Tuesday, May 31, 2011
I think, probably, that when I see dead things, I prefer them to be mangled and grotesque. It just feels less sad that way.
Mike Mills, the director and artist, said this in the paper Sunday, "I grew up in not just a family but a town and a culture where sadness is something you’re taught to feel shame about. You end up chronically desiring what can be a very sentimental idea of love and connection. A lot of my work has been about trying to make a space for sadness.”
I feel that way.
He also said this in a poster I wish I could look at in a more real way, "Then I buried myself in Romantic sentiment and waited for you."
I feel that way.
I'm still looking for a job. Have you seen one lately? I think I do everyday, but I can't be sure I remember what they actually look like. You should let me look down your arm if we happen across one someday.
I appreciate direction.
Saturday, May 28, 2011
Looking for a job is the absolute worst. Two months ago I was expecting full-time employment at some kind of school. Now, I'm hoping for a part-time job at the public library...and even that seems like a longshot.
In the meantime, though, here are pictures of clouds and other assorted tropospheric curio. These things often amaze me...I mean, to think that phenomenon so beautiful happen by chance, through a series of events that are particular to elemental conditions. Seriously, That shit is crazy! AND, to know that it is so fleeting, changing away from you and this moment before you're brain has even fully processed it. It's totally wicked...
I've also been thinking a lot about Mtv Party to Go CDs and Diet Mt. Dew fountain sodas. After some consideration, I've concluded that I'm always in the mood for both these things, all the time. I mean it. ALL. THE. TIME.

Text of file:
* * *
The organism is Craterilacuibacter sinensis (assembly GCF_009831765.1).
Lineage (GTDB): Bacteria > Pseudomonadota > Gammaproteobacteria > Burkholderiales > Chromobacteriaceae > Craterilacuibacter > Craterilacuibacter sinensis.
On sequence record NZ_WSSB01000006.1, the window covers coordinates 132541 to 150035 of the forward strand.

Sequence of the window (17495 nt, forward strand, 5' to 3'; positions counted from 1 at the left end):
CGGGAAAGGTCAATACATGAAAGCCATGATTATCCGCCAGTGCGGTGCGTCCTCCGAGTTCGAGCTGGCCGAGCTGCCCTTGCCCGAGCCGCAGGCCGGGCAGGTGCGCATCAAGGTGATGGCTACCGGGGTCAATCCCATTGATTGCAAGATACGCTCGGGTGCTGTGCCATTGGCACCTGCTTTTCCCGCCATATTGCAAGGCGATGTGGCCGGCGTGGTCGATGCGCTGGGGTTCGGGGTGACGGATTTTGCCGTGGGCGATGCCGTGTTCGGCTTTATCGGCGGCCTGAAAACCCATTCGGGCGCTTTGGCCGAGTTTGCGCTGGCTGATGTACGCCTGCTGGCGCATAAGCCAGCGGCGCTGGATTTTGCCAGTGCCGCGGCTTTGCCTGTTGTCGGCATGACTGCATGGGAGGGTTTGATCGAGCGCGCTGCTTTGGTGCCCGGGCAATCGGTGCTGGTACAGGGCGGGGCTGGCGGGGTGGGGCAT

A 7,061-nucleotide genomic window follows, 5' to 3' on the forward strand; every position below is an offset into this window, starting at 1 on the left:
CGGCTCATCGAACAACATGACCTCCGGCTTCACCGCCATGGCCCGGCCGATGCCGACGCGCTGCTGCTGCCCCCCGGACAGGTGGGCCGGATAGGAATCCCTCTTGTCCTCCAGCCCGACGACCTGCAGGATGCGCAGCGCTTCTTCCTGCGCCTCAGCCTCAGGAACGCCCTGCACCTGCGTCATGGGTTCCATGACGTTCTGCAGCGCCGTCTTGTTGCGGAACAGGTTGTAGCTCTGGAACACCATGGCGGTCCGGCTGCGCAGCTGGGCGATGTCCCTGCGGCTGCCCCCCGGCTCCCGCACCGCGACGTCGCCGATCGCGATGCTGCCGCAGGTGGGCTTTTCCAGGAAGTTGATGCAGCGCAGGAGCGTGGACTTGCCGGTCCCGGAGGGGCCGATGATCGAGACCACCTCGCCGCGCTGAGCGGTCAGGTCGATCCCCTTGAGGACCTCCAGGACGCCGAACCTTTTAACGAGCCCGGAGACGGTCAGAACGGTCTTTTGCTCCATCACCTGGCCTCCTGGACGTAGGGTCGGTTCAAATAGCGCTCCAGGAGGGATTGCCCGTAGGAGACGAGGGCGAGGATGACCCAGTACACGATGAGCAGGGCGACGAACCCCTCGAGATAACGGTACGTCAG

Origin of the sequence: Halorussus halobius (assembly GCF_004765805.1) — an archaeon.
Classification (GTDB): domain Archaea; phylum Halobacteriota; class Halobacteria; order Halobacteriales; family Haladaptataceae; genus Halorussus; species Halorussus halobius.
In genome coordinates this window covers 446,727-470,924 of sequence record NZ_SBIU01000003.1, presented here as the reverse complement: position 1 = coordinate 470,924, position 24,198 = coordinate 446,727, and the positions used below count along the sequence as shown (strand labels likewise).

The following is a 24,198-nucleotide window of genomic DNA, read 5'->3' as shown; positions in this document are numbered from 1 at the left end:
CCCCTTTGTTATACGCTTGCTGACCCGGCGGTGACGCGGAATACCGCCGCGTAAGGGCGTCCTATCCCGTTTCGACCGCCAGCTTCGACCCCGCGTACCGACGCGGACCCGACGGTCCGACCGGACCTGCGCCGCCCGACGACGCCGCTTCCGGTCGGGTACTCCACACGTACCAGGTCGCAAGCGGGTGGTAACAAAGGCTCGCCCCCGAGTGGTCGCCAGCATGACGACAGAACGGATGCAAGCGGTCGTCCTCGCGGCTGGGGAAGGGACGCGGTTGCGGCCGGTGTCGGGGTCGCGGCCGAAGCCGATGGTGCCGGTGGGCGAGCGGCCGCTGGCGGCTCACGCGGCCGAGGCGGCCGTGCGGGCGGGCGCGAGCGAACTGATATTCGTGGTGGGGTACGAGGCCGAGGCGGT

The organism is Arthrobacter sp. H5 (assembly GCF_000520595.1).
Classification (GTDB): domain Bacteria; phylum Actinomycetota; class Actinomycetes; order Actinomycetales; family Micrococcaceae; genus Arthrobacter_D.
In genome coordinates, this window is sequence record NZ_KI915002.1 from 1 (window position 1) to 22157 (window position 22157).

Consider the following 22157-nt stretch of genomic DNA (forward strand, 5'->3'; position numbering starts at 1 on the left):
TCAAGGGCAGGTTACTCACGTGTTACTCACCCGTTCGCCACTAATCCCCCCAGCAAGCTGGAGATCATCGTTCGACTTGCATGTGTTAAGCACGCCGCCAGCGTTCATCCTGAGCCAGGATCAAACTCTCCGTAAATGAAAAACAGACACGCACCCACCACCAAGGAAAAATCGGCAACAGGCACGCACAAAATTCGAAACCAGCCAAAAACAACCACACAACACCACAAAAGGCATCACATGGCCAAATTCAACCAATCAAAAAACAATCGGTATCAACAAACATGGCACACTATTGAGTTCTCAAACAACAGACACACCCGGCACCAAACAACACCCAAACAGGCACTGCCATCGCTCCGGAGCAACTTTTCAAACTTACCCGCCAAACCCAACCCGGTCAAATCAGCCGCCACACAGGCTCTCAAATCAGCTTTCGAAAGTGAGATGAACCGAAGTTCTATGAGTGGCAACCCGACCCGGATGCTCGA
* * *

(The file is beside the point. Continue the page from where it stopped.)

Monday, May 23, 2011
Farnsworth House. I was, in all honesty, not expecting much. It’s a house. In the woods. By a river. But you walk down this path, and gradually the massive swath of green is increasingly interrupted by white lines jutting into and out of your more natural expectations. And yet, the house itself never seems out of place, or foreign from it’s environs.
Somehow, it makes sense. As though, this is the perfect house for this place. Which is particularly weird, you think, because you’ve always imagined Modernism being mankind’s ultimate departure from the wilderness, but here you are, in this house that would not work at all if it wasn’t surrounded by these trees, this river, those flowers. Mies van der Rohe, you realize, was never attempting to separate man from nature, rather, he was desiring to put us back into it.
Here too, is where, “Less is more,” suddenly makes sense, is made real. You get it. And oddly, or maybe not, it’s quite moving. This house makes its’ environment impossible to ignore, you are drawn out into it, always, and it feels quite romantic, which is also something you’d never before attributed to Modernism. Here, you are feeling a little loved and you begin to wonder where you would put all your stuff. What it would be like to wake up in this bed. To sit in this chair (of which there are only a few in the world) and read. To walk to this kitchen and make yourself a sandwich. To throw open this door and feel that breeze, smell those smells. To host BBQ’s…whoa.
You’re way ahead of yourself now, and feeling a little ridiculous. But then you see, that’s the magic of this house. That’s what makes any drive here worth it. It’s not the house you came to see, but yourself in it. The Modernists were genius, you think, and I want to remember this. So, you sadly leave the house, watching it, slowly and over your shoulder, disappear back into the trees (which is what it seemed designed to do from the get), and go and buy yourself a t-shirt, because, you guess, that is as a good way to remember things as any, and you really don’t want to forget this day.